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Oklahoma State University
Center for Veterinary Health Sciences

Healthy Animals - Healthy People

Returning Lucy to the Wild

Friday, January 12 2018

dr. brandao with hawk

Members of the Oklahoma State University Police Department and Dr. Bruce Crauder, associate dean for instruction and personnel at the College of Arts and Sciences, recently assisted OSU’s Center for Veterinary Health Sciences with a red tailed hawk release.  Dr. Crauder had previously brought injured wildlife to the center’s Veterinary Medical Hospital for care while the OSU PD had brought this particular bird to the Hospital.

“She was found next to the police station,” explained Dr. João Brandão, assistant professor of zoological medicine at the Hospital. “She might have been hit by a car; we’re not sure what happened. She was moving her wings but she was not moving her legs.”

The hawk spent a few days in the Hospital receiving IV fluids and pain medication.

“We took x-rays. There was nothing significant that we could find,” continued Brandão. “We assume she had some kind of spinal trauma. We gave her pain medication, anti-inflammatories and we also did acupuncture to see if that would help with the recovery. She did very well. She was using her legs and once she was considered to be okay, we placed her in one of our flight cages. She was there for a couple weeks to exercise her flight and give her time to build up some of the body mass that she may have lost. The muscle goes away if they don’t exercise.”

Brandão and his team also placed a federal band on one of the hawk’s legs. If the bird is found again and reported, helpful information can be collected such as how far she traveled, how long she survived, etc.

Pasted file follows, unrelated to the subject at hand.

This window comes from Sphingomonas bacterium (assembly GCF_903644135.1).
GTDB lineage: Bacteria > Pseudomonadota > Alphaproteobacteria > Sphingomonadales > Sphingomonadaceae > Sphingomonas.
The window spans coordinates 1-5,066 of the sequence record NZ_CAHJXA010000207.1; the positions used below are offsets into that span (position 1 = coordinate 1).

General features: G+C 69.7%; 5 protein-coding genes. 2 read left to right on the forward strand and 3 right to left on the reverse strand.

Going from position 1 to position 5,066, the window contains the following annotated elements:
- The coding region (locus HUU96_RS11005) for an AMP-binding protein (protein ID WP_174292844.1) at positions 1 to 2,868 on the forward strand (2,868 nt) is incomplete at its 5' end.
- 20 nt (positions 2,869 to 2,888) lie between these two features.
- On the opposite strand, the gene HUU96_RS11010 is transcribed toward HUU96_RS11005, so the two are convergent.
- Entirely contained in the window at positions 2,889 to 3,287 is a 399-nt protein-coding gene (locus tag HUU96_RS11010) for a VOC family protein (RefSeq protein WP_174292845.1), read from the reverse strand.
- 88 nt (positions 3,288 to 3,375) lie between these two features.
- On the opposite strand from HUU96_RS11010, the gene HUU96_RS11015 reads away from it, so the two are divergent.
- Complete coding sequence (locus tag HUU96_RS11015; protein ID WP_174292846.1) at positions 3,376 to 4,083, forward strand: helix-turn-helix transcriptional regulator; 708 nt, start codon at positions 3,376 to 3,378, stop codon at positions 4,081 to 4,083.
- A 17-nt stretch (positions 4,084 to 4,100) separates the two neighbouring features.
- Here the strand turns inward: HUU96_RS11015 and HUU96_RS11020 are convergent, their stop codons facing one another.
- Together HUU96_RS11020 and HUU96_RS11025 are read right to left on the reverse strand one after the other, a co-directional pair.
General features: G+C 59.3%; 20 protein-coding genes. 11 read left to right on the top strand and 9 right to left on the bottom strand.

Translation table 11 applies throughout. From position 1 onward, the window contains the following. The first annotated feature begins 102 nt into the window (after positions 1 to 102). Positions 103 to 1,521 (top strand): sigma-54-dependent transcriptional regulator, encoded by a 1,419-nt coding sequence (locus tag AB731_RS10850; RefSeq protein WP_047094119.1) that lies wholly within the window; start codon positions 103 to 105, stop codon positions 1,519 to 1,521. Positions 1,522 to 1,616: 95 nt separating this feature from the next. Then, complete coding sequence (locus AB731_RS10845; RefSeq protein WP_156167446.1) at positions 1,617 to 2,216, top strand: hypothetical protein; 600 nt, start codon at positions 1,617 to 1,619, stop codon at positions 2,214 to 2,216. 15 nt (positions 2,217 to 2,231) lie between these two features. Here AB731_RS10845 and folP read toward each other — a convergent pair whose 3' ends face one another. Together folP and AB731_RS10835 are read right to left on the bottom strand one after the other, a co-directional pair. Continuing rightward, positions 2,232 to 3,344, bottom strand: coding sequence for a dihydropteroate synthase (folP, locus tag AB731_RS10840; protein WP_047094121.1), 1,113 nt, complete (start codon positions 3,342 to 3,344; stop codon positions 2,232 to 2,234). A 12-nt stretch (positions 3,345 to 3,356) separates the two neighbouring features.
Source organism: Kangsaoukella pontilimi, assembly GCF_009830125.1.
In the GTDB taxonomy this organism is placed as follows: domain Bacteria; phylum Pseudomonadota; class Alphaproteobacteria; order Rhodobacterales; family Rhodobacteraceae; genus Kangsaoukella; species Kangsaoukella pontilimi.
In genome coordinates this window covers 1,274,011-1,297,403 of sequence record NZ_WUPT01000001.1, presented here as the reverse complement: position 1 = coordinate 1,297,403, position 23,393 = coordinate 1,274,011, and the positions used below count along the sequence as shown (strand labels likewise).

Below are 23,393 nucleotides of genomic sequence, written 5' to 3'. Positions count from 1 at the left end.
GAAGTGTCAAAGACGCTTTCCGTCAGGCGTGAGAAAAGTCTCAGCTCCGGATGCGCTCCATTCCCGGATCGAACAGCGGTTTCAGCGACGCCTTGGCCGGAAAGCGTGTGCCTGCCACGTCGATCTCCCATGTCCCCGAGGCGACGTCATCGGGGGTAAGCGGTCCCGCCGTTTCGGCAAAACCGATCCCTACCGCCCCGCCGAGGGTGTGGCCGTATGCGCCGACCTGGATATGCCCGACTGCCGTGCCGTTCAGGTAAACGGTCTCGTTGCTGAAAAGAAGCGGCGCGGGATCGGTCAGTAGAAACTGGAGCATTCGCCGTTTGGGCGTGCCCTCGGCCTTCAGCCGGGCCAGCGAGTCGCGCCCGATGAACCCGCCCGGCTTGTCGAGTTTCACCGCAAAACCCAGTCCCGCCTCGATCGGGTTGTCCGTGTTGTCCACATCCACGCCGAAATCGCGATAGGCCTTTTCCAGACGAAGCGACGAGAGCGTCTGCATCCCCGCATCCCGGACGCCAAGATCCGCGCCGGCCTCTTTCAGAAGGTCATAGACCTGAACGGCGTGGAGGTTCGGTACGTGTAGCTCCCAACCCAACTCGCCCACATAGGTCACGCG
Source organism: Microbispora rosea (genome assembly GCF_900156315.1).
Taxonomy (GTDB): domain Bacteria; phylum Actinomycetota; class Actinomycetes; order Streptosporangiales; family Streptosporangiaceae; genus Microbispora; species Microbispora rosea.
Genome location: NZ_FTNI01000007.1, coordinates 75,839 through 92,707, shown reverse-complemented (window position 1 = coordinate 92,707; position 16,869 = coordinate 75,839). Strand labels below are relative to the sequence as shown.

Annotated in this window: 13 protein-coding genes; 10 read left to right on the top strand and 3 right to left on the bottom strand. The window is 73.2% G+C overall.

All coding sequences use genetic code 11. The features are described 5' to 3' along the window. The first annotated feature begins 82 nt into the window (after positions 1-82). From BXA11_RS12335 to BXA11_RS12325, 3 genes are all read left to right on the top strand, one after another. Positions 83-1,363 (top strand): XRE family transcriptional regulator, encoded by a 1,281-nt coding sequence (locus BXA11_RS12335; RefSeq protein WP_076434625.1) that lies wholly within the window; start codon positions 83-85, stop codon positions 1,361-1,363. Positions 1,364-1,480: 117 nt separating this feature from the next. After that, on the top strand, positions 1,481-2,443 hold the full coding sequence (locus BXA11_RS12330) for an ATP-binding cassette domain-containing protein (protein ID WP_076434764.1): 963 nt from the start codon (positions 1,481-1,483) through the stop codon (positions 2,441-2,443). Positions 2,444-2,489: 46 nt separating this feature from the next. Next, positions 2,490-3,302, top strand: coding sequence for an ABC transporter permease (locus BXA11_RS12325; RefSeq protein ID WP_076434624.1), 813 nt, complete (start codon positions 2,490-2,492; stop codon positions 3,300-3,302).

“These animals eat a variety of prey,” continued Brandão. “The size of their talons and the strength of their feet are quite impressive. On top of that, they also use the beak to open the prey and to help them eat. These are relatively decent sized birds. You can see the extension of the wing span of just one of them (as he spreads the hawk’s wing out). They are much bigger than what they seem when they are flying.”

Dr. Brandão went on to explain that they do not name wildlife when they have them in captivity for treatment.

“We do not want to get attached to them. They are not a pet; they’re a wild animal,” he said. “They have a number and that’s about it. When we are releasing them, we do try to name them.”

Brandão solicited the help of the police officers who found the bird to name her. They selected “Lucy” as her name. He stood between one of the officers and Crauder and on the count of three, Lucy was set free.

OSU’s Veterinary Medical Hospital treats approximately 500 wildlife cases a year. If you would like to help support the veterinary medical treatment of Oklahoma’s wildlife, please contact Chris Sitz, senior director of development, at or 405-385-5170.

Contact: Derinda Blakeney, APR | OSU Center for Veterinary Health Sciences | 405-744-6740 |